Better pain relief may be achieved if patients do exercises and use devices that elongate the spine and promote normal posture. New postural devices can be found for the neck, spine, hips, knees, ankles, and feet. The authors of this paper are particularly enthused about devices that stretch or elongate the spine, since many if not most painful spine conditions result from, or are aggravated by, contraction or shrinkage of the spine components. This compression puts pressure or nerves, discs, or other anatomic structures. Attempts to have pain patients practice normal posture is therapeutic and will reduce pain. Recognition that proper posture may give pain relief has brought forth a plethora of commercial products designed to correct posture at an anatomical section of the body such as lumbar spine, pelvis, knees, shoulders, neck, and feet. Neck and upper spine disease are well known clinical problems characterized by severe pain and poor posture.
Clinical observations led the authors to believe that a high percentage of pain patients have poor posture. For example, patients in pain don’t stand up straight when they walk, and they slouch when they sit. The realization that correct posture is critical for pain management has brought forth a plethora of new devices to help correct and maintain proper posture. It is important to note that the term “posture” is basically replacing the terms “brace” and “splint,” since most posture devices not only perform a brace or splint-like function, they also strive to align a body component to its natural, postural state.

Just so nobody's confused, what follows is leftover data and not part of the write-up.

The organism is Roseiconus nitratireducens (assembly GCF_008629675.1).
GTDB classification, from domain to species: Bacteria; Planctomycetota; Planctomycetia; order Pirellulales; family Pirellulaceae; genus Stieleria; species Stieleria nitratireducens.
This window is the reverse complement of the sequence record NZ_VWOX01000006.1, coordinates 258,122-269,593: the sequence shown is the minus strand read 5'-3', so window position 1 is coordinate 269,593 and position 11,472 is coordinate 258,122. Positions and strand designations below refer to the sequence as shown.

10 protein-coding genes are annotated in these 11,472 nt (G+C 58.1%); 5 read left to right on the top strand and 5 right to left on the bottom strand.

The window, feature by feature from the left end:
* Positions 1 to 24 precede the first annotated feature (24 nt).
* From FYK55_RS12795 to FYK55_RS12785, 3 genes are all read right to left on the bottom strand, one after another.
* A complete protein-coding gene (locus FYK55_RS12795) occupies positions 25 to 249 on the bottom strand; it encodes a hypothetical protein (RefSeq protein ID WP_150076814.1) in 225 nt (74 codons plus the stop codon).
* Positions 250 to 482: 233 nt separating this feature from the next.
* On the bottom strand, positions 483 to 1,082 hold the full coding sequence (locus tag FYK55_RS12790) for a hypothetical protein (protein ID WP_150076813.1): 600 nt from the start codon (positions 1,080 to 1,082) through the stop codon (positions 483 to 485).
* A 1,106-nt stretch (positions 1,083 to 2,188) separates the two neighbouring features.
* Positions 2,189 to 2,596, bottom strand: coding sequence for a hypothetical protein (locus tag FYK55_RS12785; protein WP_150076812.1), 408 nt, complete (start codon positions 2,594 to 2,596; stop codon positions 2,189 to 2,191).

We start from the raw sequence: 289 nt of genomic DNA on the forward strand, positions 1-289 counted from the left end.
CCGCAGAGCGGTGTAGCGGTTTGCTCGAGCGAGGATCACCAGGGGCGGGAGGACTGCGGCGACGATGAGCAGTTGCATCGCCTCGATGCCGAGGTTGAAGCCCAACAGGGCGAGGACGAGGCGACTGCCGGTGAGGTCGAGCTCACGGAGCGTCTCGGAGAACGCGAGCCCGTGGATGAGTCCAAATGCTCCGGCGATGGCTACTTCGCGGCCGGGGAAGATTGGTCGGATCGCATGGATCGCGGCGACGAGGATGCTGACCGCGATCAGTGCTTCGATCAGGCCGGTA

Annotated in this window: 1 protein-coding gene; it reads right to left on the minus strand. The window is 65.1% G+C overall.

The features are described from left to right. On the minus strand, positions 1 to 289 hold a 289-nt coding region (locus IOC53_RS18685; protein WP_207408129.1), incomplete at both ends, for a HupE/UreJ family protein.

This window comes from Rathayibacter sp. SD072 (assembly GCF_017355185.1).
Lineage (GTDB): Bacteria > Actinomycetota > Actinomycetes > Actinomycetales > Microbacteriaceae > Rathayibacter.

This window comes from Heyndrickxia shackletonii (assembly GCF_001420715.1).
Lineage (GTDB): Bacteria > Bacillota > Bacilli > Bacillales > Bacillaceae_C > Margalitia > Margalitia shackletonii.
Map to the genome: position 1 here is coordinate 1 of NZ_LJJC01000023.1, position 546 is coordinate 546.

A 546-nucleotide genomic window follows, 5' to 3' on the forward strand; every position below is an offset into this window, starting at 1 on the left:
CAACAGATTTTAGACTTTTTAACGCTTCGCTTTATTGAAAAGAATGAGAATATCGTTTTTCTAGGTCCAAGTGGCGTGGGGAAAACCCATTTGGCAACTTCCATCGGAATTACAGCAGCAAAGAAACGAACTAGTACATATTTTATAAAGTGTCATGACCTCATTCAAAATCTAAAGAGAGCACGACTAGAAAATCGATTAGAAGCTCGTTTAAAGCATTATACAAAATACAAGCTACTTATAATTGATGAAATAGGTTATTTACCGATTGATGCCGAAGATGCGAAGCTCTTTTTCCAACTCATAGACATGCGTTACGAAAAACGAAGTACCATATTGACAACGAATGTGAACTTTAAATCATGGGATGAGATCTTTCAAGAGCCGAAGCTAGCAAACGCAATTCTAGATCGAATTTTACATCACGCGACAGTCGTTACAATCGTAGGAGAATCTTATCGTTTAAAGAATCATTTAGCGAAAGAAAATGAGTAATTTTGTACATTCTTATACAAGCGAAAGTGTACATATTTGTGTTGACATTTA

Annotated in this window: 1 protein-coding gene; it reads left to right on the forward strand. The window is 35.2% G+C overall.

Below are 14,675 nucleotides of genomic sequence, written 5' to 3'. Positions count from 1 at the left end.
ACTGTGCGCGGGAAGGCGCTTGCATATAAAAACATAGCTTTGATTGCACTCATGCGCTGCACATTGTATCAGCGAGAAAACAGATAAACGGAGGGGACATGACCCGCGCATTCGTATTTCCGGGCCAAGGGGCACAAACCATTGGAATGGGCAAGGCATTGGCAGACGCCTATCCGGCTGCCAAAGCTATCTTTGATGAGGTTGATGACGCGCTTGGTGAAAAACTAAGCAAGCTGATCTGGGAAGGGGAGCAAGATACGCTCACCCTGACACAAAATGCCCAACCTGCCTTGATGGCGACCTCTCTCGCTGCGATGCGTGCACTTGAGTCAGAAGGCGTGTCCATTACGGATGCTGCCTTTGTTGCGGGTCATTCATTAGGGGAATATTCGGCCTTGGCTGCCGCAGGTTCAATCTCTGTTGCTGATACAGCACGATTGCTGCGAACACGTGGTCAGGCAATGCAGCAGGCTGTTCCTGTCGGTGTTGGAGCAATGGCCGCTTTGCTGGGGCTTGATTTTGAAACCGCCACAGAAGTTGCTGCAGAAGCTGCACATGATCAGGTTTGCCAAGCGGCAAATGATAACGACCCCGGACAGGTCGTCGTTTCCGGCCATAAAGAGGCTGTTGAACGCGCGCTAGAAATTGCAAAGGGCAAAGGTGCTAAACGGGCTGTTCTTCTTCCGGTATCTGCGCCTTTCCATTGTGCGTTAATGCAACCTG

Our clinical experience with some of the new postural devices has compelled us to highly support postural devices that lower the shoulders and elongate or stretch the upper spine. Just as with hospital-bed traction, these VUSDs take pressure off compressed nerves and degenerated discs while the patient is ambulatory. We conclude that pain practitioners should seek out and experiment with new devices that elongate the spine while the patient is ambulatory.
Read the full article here: http://www.practicalpainmanagement.com/treatments/bracing/role-body-posture-musculoskeletal-pain-syndromes